COPENHAGEN (Reuters) - Exelixis’s drug Cabometyx outperformed Pfizer’s Sutent in a clinical study for the treatment of metastatic kidney cancer, suggesting it has the potential to become a first-line treatment, researchers said on Monday.
The drug is currently approved only in patients who have already received prior therapy, while Sutent is cleared for initial use. However, hopes have been building for the Exelixis product in recent months, buoying the firm’s shares.
The Phase II study results presented at the European Society for Medical Oncology congress showed a 31 percent reduction in disease progression or death among patients on Cabometyx compared to those on Sutent. People on Cabometyx on average went 8.2 months before their disease worsened against 5.6 months for those taking Sutent.
“This data shows that cabozantinib (Cabometyx) has the potential to become a first-line standard treatment,” said study leader Toni Choueiri of the Dana-Farber Cancer Institute in Boston.
Exelixis said it planned to file for U.S. regulatory approval to sell Cabometyx as a treatment of first-line advanced kidney cancer on the basis of the latest clinical data.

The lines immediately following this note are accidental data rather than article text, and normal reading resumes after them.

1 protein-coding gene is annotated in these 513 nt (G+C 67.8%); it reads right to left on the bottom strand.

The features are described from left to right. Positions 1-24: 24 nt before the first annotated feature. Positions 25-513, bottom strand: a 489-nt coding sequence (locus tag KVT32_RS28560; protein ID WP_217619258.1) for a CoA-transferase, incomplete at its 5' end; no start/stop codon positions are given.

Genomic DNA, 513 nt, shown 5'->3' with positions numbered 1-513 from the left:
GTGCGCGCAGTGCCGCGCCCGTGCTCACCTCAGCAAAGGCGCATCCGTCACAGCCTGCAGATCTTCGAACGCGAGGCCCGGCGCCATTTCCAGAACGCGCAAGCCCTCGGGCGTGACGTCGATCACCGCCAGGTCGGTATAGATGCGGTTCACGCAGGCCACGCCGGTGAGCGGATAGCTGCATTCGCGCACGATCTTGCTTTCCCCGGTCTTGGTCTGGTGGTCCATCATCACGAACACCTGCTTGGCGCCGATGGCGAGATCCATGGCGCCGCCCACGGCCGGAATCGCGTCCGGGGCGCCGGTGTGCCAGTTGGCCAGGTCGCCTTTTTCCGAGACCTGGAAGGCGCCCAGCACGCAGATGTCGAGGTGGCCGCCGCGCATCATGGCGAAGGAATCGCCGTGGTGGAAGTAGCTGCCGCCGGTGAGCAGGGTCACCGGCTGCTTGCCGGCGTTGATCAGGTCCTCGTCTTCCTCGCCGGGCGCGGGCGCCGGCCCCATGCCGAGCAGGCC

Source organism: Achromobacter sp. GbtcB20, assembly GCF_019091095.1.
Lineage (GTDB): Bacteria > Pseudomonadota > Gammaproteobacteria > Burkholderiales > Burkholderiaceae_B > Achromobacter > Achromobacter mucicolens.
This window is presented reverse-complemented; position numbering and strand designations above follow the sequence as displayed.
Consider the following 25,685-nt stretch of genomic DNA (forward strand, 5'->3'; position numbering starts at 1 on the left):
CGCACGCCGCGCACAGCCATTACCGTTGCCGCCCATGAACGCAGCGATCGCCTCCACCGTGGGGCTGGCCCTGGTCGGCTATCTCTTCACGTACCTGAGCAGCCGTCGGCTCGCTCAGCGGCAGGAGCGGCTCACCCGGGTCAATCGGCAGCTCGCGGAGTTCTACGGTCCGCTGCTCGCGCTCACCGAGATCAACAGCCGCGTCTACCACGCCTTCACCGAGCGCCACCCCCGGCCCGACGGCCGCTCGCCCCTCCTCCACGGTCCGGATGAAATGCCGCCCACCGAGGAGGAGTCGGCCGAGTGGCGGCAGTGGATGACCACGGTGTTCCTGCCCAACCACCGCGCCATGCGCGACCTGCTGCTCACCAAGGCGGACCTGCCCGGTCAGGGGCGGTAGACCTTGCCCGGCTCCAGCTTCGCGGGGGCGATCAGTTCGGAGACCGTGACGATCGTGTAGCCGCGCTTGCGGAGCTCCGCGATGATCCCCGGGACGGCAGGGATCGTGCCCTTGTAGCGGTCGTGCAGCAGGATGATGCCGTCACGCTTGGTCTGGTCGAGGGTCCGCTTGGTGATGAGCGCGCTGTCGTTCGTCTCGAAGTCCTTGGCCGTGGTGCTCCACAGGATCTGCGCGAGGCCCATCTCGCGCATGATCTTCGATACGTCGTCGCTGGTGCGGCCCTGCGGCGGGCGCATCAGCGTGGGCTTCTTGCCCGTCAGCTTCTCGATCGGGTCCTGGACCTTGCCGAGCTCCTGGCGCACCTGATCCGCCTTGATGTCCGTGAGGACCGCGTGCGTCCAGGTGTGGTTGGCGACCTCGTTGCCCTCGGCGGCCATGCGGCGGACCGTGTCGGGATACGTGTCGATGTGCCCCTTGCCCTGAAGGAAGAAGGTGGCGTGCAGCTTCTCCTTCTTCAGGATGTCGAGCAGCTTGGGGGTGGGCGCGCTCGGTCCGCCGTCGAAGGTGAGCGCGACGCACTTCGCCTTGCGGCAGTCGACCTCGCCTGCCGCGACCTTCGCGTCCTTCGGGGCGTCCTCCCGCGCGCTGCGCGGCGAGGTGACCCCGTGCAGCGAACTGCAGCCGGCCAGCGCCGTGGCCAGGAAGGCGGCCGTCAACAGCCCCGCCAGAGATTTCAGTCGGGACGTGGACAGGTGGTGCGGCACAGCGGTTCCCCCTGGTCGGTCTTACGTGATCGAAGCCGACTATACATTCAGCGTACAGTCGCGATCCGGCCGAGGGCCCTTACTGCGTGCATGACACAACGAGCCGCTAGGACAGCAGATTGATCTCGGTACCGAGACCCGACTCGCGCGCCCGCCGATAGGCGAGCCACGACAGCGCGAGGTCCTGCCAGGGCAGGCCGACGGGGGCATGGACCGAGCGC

Commenting on the findings, Bernard Escudier of France’s Institut Gustave-Roussy recommended additional studies using the drug in the first-line setting but said the results raised hopes for further improvements in treatment.
Ipsen has rights to Exelixis’s drug in some markets.
Pfizer, meanwhile, had more positive news for its established medicine Sutent with a Phase III study showing that it worked well in patients who had part or all of a kidney removed.
Disease-free survival was 6.8 years with Sutent against 5.6 years with a placebo in the trial, which was the first to show such an improvement in the post-surgery setting.
Reporting by Ben Hirschler; Editing by David Evans, Greg Mahlich
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